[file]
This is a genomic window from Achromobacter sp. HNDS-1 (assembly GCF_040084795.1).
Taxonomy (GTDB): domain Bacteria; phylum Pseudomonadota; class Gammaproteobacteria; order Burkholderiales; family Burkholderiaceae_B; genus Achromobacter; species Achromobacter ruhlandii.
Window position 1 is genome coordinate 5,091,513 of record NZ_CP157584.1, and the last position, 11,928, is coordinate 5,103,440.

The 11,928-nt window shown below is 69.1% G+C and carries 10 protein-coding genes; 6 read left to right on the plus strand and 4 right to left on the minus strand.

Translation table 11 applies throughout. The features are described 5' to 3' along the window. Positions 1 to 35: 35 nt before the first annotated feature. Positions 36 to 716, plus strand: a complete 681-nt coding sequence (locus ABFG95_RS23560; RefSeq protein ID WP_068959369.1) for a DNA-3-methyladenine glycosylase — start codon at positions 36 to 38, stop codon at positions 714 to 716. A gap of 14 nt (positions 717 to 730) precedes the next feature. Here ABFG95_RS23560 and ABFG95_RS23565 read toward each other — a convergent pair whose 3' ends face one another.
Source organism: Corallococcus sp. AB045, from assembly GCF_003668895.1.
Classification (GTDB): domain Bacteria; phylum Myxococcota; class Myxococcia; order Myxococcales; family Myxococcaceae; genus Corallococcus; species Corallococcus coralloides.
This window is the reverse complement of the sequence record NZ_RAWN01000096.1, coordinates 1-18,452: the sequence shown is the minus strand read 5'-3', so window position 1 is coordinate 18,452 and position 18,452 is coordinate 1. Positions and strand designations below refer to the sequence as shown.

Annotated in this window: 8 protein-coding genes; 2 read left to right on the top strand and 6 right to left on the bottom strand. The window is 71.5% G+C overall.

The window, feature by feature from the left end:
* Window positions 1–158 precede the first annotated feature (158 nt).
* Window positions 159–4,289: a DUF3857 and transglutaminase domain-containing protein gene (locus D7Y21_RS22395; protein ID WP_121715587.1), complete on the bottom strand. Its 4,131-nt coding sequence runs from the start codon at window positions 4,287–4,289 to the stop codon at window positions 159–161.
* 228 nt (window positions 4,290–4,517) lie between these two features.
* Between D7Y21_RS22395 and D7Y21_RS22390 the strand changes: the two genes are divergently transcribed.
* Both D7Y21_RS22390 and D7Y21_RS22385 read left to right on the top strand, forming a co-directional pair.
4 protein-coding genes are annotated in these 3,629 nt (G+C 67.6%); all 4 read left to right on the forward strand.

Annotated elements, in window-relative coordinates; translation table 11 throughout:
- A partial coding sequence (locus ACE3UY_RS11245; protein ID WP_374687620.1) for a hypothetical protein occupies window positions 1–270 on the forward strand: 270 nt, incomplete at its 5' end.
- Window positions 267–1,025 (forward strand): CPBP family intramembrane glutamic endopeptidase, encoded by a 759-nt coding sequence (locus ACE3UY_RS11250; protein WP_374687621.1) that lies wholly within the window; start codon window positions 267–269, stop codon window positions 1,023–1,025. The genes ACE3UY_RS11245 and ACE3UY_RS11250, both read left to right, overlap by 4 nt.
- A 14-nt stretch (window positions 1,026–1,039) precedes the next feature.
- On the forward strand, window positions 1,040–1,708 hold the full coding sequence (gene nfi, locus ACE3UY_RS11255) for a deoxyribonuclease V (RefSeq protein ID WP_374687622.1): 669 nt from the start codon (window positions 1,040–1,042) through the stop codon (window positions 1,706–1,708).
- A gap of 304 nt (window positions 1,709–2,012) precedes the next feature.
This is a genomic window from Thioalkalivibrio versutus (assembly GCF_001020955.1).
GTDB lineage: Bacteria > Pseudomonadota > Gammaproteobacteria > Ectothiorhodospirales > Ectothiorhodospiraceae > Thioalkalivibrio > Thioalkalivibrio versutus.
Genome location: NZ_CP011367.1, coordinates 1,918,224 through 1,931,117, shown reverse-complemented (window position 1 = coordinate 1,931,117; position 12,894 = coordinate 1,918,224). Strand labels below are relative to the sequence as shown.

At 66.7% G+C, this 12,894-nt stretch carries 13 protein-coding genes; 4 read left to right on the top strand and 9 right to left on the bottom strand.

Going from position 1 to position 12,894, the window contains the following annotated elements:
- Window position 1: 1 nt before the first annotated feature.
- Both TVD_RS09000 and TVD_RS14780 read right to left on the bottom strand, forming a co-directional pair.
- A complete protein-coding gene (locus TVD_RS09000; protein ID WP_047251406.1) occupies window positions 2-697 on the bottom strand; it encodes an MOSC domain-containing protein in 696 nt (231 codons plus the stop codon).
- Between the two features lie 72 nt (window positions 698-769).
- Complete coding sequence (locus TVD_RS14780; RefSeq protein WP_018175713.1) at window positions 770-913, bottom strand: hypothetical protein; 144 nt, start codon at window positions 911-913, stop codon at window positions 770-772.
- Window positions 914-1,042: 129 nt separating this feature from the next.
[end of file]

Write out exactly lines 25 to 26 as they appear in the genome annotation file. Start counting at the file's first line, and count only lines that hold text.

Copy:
Genome location: NZ_CP011367.1, coordinates 1,918,224 through 1,931,117, shown reverse-complemented (window position 1 = coordinate 1,931,117; position 12,894 = coordinate 1,918,224). Strand labels below are relative to the sequence as shown.

At 66.7% G+C, this 12,894-nt stretch carries 13 protein-coding genes; 4 read left to right on the top strand and 9 right to left on the bottom strand.